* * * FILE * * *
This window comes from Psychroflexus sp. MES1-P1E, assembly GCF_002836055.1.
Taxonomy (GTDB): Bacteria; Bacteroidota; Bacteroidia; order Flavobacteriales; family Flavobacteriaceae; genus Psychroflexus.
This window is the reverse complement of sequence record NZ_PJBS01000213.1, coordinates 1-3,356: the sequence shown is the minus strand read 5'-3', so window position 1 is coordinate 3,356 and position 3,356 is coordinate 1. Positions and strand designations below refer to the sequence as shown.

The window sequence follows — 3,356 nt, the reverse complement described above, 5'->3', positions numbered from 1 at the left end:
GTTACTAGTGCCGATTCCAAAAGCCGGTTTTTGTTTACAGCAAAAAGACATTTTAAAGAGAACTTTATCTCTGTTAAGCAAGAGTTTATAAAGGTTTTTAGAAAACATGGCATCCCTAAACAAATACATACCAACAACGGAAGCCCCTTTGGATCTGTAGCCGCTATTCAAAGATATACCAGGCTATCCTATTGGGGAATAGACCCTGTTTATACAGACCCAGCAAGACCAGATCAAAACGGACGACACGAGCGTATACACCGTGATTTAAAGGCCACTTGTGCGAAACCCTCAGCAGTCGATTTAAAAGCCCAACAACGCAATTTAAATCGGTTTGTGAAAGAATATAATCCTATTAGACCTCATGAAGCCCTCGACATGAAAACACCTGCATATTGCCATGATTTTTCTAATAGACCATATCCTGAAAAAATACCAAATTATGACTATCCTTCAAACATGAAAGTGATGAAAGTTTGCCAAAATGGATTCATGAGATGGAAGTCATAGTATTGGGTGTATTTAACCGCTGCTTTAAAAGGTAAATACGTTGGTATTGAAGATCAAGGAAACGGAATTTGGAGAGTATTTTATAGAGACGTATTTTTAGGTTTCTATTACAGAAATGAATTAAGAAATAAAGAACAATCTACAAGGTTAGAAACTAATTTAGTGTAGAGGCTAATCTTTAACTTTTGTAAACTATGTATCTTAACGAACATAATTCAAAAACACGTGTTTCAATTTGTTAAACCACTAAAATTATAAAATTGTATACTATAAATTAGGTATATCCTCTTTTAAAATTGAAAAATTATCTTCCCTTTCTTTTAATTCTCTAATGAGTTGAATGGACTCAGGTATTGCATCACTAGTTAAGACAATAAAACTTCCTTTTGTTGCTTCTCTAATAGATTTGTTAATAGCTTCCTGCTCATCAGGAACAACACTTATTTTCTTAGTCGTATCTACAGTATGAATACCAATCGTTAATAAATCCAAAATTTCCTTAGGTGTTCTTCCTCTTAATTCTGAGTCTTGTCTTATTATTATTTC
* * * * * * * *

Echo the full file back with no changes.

This window comes from Psychroflexus sp. MES1-P1E, assembly GCF_002836055.1.
Taxonomy (GTDB): Bacteria; Bacteroidota; Bacteroidia; order Flavobacteriales; family Flavobacteriaceae; genus Psychroflexus.
This window is the reverse complement of sequence record NZ_PJBS01000213.1, coordinates 1-3,356: the sequence shown is the minus strand read 5'-3', so window position 1 is coordinate 3,356 and position 3,356 is coordinate 1. Positions and strand designations below refer to the sequence as shown.

The window sequence follows — 3,356 nt, the reverse complement described above, 5'->3', positions numbered from 1 at the left end:
GTTACTAGTGCCGATTCCAAAAGCCGGTTTTTGTTTACAGCAAAAAGACATTTTAAAGAGAACTTTATCTCTGTTAAGCAAGAGTTTATAAAGGTTTTTAGAAAACATGGCATCCCTAAACAAATACATACCAACAACGGAAGCCCCTTTGGATCTGTAGCCGCTATTCAAAGATATACCAGGCTATCCTATTGGGGAATAGACCCTGTTTATACAGACCCAGCAAGACCAGATCAAAACGGACGACACGAGCGTATACACCGTGATTTAAAGGCCACTTGTGCGAAACCCTCAGCAGTCGATTTAAAAGCCCAACAACGCAATTTAAATCGGTTTGTGAAAGAATATAATCCTATTAGACCTCATGAAGCCCTCGACATGAAAACACCTGCATATTGCCATGATTTTTCTAATAGACCATATCCTGAAAAAATACCAAATTATGACTATCCTTCAAACATGAAAGTGATGAAAGTTTGCCAAAATGGATTCATGAGATGGAAGTCATAGTATTGGGTGTATTTAACCGCTGCTTTAAAAGGTAAATACGTTGGTATTGAAGATCAAGGAAACGGAATTTGGAGAGTATTTTATAGAGACGTATTTTTAGGTTTCTATTACAGAAATGAATTAAGAAATAAAGAACAATCTACAAGGTTAGAAACTAATTTAGTGTAGAGGCTAATCTTTAACTTTTGTAAACTATGTATCTTAACGAACATAATTCAAAAACACGTGTTTCAATTTGTTAAACCACTAAAATTATAAAATTGTATACTATAAATTAGGTATATCCTCTTTTAAAATTGAAAAATTATCTTCCCTTTCTTTTAATTCTCTAATGAGTTGAATGGACTCAGGTATTGCATCACTAGTTAAGACAATAAAACTTCCTTTTGTTGCTTCTCTAATAGATTTGTTAATAGCTTCCTGCTCATCAGGAACAACACTTATTTTCTTAGTCGTATCTACAGTATGAATACCAATCGTTAATAAATCCAAAATTTCCTTAGGTGTTCTTCCTCTTAATTCTGAGTCTTGTCTTATTATTATTTC